Tompkins Square Records

Tompkins Square Records is an independent record label producing archival releases of gospel, blues, jazz, and country music.[2]

Tompkins Square Records
Founded2005 (2005)
FounderJosh Rosenthal
Distributor(s)Fontana Distribution[1]
GenreJazz, American primitive, gospel, blues, country
Country of originU.S.
LocationSan Francisco, California
Official websitetompkinssquare.com

HistoryEdit

In 2005, Josh Rosenthal launched Tompkins Square Records in New York City after working 15 years in a variety of positions at Sony Music. Tompkins Square moved to San Francisco in 2011.[3] Rosenthal runs the label on his own with help from an art director and publishing company.[4]

AlbumsEdit

Tompkins Square's first album was Imaginational Anthem, an anthology of music by fingerstyle guitarists including Jack Rose, Sandy Bull, John Fahey, Max Ochs, and Kaki King The series has grown to seven volumes.[5][6]

Tompkins Square issued a previously-unreleased concert recording by Tim Buckley, Live at the Folklore Center, NYC — March 6, 1967.[3][7]

Tompkins Square has released several comprehensive gospel music compilations, including 2009's Fire In My Bones: Raw & Rare & Other-Worldly African American Gospel (1944–2007) and This May Be My Last Time Singing: Raw African-American Gospel On 45RPM (1957–1982).[8]

Rosenthal brought Charlie Louvin in to record a series of albums, introducing Louvin to a new generation of listeners.[4]

Tompkins Square released Remembering Mountains: Unheard Songs of Karen Dalton, an album of songs written by Dalton and performed by artists such as Lucinda Williams, Sharon Van Etten, Tara Jane O'Neil, and Diane Cluck.[9]

Tompkins Square released several 78 rpm Discs for Record Store Day. Artists involved included Luther Dickinson, Tyler Ramsey, and Ralph Stanley.[10]

In 2015, Rosenthal wrote and published the book The Record Store of the Mind, a memoir about being a record collector and owning a record company.[2][11][12]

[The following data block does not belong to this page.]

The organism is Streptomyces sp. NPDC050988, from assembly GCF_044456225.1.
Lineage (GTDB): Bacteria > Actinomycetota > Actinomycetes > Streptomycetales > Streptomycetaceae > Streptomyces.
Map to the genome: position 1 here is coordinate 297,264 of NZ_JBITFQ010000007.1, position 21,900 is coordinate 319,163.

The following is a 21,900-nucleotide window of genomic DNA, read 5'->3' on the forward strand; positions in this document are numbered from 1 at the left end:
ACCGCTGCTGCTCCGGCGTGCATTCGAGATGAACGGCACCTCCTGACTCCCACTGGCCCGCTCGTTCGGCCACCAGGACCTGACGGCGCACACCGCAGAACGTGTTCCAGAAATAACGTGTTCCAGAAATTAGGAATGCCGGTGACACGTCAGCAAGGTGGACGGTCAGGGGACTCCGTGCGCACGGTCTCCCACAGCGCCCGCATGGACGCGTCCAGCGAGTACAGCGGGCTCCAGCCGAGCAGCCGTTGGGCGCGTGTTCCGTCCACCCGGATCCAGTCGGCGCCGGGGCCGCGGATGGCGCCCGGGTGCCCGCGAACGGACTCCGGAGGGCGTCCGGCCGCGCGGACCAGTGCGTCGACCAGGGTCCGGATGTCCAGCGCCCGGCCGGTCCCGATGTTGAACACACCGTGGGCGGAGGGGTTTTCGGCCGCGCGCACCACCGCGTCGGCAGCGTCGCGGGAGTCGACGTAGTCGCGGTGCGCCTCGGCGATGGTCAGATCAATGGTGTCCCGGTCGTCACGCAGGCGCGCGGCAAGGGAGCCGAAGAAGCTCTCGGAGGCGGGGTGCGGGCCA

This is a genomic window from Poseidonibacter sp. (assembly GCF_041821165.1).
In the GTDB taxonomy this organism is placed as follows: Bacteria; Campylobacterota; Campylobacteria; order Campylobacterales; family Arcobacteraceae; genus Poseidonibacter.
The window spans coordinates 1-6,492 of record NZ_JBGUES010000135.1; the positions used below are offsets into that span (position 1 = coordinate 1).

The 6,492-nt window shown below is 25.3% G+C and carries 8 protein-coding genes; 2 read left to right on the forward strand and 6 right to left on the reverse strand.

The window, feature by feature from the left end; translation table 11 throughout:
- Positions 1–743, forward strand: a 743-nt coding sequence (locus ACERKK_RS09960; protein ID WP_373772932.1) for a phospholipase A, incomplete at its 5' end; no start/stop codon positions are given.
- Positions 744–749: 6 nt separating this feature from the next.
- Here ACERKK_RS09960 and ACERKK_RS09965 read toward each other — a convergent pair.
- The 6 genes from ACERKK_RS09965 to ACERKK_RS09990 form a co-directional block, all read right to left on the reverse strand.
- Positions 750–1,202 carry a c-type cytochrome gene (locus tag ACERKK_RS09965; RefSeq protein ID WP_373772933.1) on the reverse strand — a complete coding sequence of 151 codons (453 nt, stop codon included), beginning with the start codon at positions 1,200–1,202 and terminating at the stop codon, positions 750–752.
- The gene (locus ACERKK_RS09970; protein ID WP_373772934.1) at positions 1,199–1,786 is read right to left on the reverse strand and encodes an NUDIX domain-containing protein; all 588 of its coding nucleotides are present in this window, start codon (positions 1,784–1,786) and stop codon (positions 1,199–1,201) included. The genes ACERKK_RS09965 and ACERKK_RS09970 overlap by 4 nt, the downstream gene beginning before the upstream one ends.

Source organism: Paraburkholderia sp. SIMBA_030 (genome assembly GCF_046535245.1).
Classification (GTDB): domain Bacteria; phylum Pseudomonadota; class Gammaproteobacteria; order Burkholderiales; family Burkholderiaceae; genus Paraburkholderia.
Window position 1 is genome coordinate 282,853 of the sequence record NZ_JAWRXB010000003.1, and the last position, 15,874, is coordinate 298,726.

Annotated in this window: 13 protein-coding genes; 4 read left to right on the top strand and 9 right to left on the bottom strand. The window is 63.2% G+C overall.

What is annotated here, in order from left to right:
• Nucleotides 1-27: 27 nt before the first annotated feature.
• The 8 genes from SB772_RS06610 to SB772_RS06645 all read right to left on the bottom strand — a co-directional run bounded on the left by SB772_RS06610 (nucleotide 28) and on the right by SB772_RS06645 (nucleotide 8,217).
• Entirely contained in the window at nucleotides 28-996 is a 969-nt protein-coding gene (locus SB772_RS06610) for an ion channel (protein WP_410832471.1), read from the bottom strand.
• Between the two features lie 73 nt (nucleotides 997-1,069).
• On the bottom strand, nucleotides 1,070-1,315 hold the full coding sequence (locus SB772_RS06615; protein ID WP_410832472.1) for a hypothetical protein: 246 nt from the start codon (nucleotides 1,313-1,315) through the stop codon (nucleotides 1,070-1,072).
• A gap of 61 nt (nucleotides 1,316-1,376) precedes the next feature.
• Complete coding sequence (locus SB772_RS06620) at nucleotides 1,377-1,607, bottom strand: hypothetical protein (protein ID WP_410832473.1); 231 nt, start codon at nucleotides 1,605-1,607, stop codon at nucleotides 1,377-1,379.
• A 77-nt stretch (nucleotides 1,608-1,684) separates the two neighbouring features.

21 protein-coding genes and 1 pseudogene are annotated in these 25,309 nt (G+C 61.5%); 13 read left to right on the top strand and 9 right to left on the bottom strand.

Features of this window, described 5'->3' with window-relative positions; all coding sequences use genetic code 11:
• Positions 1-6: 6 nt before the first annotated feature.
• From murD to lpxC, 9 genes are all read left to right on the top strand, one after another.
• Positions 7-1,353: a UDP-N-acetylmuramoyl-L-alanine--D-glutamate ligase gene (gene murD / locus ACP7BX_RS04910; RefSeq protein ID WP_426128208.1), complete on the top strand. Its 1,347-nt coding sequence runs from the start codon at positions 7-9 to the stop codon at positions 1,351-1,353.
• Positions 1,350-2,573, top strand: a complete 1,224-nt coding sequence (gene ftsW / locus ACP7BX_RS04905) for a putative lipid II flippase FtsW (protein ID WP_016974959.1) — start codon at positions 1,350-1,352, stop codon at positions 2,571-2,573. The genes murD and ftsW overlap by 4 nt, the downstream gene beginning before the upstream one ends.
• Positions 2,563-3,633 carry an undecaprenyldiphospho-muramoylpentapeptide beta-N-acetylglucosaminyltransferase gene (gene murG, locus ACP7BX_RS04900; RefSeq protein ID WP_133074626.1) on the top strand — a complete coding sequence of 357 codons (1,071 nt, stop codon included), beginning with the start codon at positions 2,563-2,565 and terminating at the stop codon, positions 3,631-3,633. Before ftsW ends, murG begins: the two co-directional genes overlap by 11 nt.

RosterEdit

See alsoEdit

ReferencesEdit

  1. ^ Martens, Peter (14 January 2006). Fontana, Tomkins Square Use Their "Imaginational". Nielsen Business Media. pp. 18–. Retrieved 13 August 2017.
  2. ^ a b Spice, Anton (October 27, 2015). "Only start a label if...A candid guide by Tompkins Square, the ultimate label of love". The Vinyl Factory. Retrieved August 13, 2017.
  3. ^ a b Gilbert, Andrew (November 2, 2015). "Vinyl connoisseur on label's decade of revolutionary reissues". San Francisco Gate. Retrieved August 13, 2017.
  4. ^ a b Gokhman, Roman (January 13, 2016). "SF label Tompkins Square Records marks decade of crate-digging for lost masterpieces". The Bay Bridged. Retrieved August 13, 2017.
  5. ^ Matos, Michaelangelo (February 14, 2012). "Reissue king Josh Rosenthal is mining for musical gold (with a gold record on his wall)". Politico New York. Retrieved August 13, 2017.
  6. ^ Meyer, Bill (April 18, 2016). "Josh Rosenthal of Tompkins Square reads from his new crate-digging memoir". Chicago Reader. Retrieved August 13, 2017.
  7. ^ Roberts, Randall (August 20, 2009). "Tompkins Square to Issue Previously Unreleased 1967 Tim Buckley Live Set". Los Angeles Weekly. Retrieved August 13, 2017.
  8. ^ "Follow Up To Tompkins Square Gospel Comp Fire In My Bones Incoming". The Wire. August 24, 2011. Retrieved August 13, 2017.
  9. ^ Steven P. Marsh (April 15, 2015). "Sharon Van Etten, Diane Cluck, Lucinda Williams and more record 'lost' Karen Dalton songs". Will You Miss Me When I'm Gone?. Retrieved August 13, 2017.
  10. ^ Battan, Carrie (March 30, 2012). "Tompkins Square to Release Series of 78s". Pitchfork. Retrieved August 13, 2017.
  11. ^ "Dig Through Label Founder Josh Rosenthal's 'Record Store Of The Mind'". NPR Music. April 6, 2016. Retrieved August 13, 2017.
  12. ^ Blum, Jordan (February 1, 2016). "'The Record Store of the Mind' Is a Memoir Worth Spinning". PopMatters. Retrieved August 13, 2017.
  13. ^ Walters, Barry (November 1, 2010). "Prefab Sprout, 'Let's Change the World With Music' (Tompkins Square)". Spin. Retrieved August 13, 2017.

External linksEdit